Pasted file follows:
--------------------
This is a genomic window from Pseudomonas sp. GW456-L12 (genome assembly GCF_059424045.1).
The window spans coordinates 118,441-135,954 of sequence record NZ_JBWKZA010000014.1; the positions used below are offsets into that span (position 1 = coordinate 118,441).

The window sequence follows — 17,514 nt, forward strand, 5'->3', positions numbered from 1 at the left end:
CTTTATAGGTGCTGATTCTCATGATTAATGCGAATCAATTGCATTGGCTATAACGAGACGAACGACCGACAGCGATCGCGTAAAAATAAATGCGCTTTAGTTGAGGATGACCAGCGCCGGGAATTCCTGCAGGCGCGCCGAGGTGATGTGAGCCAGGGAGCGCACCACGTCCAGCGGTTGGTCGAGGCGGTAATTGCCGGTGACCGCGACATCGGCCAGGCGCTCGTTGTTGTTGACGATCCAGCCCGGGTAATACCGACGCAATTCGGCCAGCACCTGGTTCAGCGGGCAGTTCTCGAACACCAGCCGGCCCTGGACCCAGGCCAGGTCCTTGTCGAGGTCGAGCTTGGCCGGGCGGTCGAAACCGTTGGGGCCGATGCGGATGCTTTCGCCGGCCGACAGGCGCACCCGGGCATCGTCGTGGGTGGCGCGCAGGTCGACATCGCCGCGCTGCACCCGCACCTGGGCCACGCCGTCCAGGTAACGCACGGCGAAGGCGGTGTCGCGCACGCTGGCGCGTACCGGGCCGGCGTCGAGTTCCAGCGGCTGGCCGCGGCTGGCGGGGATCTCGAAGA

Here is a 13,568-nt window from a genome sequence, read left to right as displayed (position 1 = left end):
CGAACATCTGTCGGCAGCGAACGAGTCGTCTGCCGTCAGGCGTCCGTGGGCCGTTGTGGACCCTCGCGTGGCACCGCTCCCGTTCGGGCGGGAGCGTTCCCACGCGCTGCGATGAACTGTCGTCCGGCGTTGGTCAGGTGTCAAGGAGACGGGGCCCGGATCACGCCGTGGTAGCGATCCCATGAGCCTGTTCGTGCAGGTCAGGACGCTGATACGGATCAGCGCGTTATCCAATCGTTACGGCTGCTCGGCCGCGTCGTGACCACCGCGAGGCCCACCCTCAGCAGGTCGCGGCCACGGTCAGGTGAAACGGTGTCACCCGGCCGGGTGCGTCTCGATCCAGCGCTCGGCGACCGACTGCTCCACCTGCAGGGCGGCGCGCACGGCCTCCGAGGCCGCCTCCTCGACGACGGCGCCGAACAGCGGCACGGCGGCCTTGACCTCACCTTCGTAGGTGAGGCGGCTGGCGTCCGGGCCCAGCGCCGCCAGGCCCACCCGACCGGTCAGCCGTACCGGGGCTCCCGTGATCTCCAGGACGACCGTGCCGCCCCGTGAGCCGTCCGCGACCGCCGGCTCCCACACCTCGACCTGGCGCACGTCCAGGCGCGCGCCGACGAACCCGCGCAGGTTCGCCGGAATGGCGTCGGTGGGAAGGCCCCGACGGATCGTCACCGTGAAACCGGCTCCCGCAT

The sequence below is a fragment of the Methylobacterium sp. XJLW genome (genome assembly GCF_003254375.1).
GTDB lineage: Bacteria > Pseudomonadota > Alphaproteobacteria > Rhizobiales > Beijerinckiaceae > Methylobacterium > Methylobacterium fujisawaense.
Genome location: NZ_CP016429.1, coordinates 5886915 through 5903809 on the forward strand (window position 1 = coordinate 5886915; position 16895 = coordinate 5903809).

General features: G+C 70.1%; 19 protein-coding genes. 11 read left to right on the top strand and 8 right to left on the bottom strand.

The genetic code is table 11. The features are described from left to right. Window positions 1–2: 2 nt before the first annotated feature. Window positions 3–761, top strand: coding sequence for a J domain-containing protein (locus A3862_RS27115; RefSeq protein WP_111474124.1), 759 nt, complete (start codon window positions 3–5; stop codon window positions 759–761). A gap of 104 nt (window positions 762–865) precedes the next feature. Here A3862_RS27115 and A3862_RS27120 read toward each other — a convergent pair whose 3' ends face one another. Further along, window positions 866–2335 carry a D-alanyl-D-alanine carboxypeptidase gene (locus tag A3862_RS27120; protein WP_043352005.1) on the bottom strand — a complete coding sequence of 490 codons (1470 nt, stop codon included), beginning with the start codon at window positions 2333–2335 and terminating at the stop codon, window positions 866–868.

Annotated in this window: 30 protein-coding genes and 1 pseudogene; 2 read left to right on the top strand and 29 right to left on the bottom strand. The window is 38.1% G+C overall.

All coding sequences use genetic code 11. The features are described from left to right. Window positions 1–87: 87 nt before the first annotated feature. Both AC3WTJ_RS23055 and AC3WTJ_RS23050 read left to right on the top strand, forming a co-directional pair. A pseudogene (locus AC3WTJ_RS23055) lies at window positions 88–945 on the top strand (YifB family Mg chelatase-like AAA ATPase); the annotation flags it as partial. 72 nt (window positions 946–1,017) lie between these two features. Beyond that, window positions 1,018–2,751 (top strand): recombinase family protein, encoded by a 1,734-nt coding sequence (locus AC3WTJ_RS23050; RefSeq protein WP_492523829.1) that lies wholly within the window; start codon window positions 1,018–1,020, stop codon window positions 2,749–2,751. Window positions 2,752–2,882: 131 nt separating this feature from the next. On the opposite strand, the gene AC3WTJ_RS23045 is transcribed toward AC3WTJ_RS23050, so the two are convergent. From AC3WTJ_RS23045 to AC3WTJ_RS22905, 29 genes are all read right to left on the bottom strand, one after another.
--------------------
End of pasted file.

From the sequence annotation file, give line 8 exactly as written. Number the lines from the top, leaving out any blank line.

GTDB lineage: Bacteria > Pseudomonadota > Alphaproteobacteria > Rhizobiales > Beijerinckiaceae > Methylobacterium > Methylobacterium fujisawaense.